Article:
Alaska Airlines has placed a firm order for 20 Boeing 737 MAX 8s, 17 MAX 9s and thirteen 737-900ERs, the Seattle-based airline and Boeing announced today. Worth $5 billion at list prices, the contract covers the largest order in Alaska Airlines’ history and raises the carrier’s firm order count for 737s to 75.
The pilots of American Eagle voted on Monday to ratify a tentative agreement reached last month between their Air Line Pilots Association bargaining committee and airline management. Seventy percent of participating pilots voted in favor of the agreement. Of the airline’s some 3,000 pilots, 85 percent cast ballots.
American Airlines officially grounded 47 of its fleet of 102 Boeing 757s last Thursday for faulty cabin seats. Earlier in the week, American said the carrier believed it had identified faulty clamps as the cause of seats breaking loose on as many as six of its 757s, some in flight.
American Eagle flight attendants voted to ratify a tentative contract agreement with the bankrupt airline last month. The Association of Flight Attendants (AFA) said the deal contains “substantial improvements” over management’s original bankruptcy term sheet as well as its so-called Last Best Final Offer. Eighty-seven percent of the AFA members who cast ballots voted in favor of the agreement.
Hawaii’s Island Air signed a letter of intent with Chicago’s Aerway Leasing last month to lease five ATR 42s, the first two of which the airline expects to arrive in Honolulu by the end of this year and the final three next summer.
Bankrupt American Airlines and regional subsidiary American Eagle plan to cancel a total of 300 flights this week as management prepares to unilaterally impose contract concessions on its mainline pilots. Represented by the Allied Pilots Association, the pilots have submitted far more maintenance “write ups” and have called out sick at a much higher rate than usual in an apparent work action to disrupt the airline’s operations.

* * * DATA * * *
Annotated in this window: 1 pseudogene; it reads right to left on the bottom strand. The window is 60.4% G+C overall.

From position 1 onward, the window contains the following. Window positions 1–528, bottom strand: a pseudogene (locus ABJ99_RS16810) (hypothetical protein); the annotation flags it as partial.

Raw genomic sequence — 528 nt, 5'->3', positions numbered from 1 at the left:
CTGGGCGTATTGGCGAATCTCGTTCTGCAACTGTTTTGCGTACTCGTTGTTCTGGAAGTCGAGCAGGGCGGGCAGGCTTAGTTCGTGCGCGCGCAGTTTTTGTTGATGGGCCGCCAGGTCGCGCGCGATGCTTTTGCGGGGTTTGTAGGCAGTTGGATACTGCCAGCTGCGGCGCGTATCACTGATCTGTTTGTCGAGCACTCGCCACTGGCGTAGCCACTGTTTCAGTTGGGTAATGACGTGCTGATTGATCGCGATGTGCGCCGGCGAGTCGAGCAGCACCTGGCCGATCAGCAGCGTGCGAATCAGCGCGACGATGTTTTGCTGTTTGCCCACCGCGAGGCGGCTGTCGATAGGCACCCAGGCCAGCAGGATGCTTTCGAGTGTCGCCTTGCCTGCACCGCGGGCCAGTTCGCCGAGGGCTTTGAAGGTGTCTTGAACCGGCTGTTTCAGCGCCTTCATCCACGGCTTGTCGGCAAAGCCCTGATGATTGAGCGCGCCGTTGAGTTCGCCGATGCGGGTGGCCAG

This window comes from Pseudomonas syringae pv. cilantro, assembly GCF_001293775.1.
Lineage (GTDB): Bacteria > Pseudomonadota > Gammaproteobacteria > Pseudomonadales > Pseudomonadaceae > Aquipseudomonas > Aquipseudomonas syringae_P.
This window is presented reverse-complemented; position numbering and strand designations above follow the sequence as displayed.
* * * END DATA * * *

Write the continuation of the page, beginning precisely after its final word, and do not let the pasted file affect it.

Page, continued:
Talks between US Airways and AMR over a possible merger involving bankrupt AMR subsidiary American Airlines have reached a formal stage, with the two companies beginning to exchange “certain confidential information” under the terms of a nondisclosure agreement signed August 31.
AMR, American Airlines’ parent company, succeeded in its second effort to void its contract with the Allied Pilots Association Tuesday afternoon, when, in a ruling in U.S. bankruptcy court in New York, Judge Sean Lane rejected the union’s contention that American Airlines’ financial condition had improved enough since its Chapter 11 filing last November to avoid the measure.
Among the AMR Chapter 11 bankruptcy protection documents filed last fall were FAA proofs of claim against the company for 89 alleged safety violations that occurred between January 2007 and November 2011.
The American Antitrust Institute (AAI) and Business Travel Coalition (BTC) last week publicly released a jointly produced white paper sent to the U.S. Department of Justice that explains their opposition to the merger between US Airways and American Airlines. The 28-page report concludes that such a merger could substantially reduce competition on a number of routes, create regional strongholds at key airports across the country and starve smaller communities of air service vital to their business interests.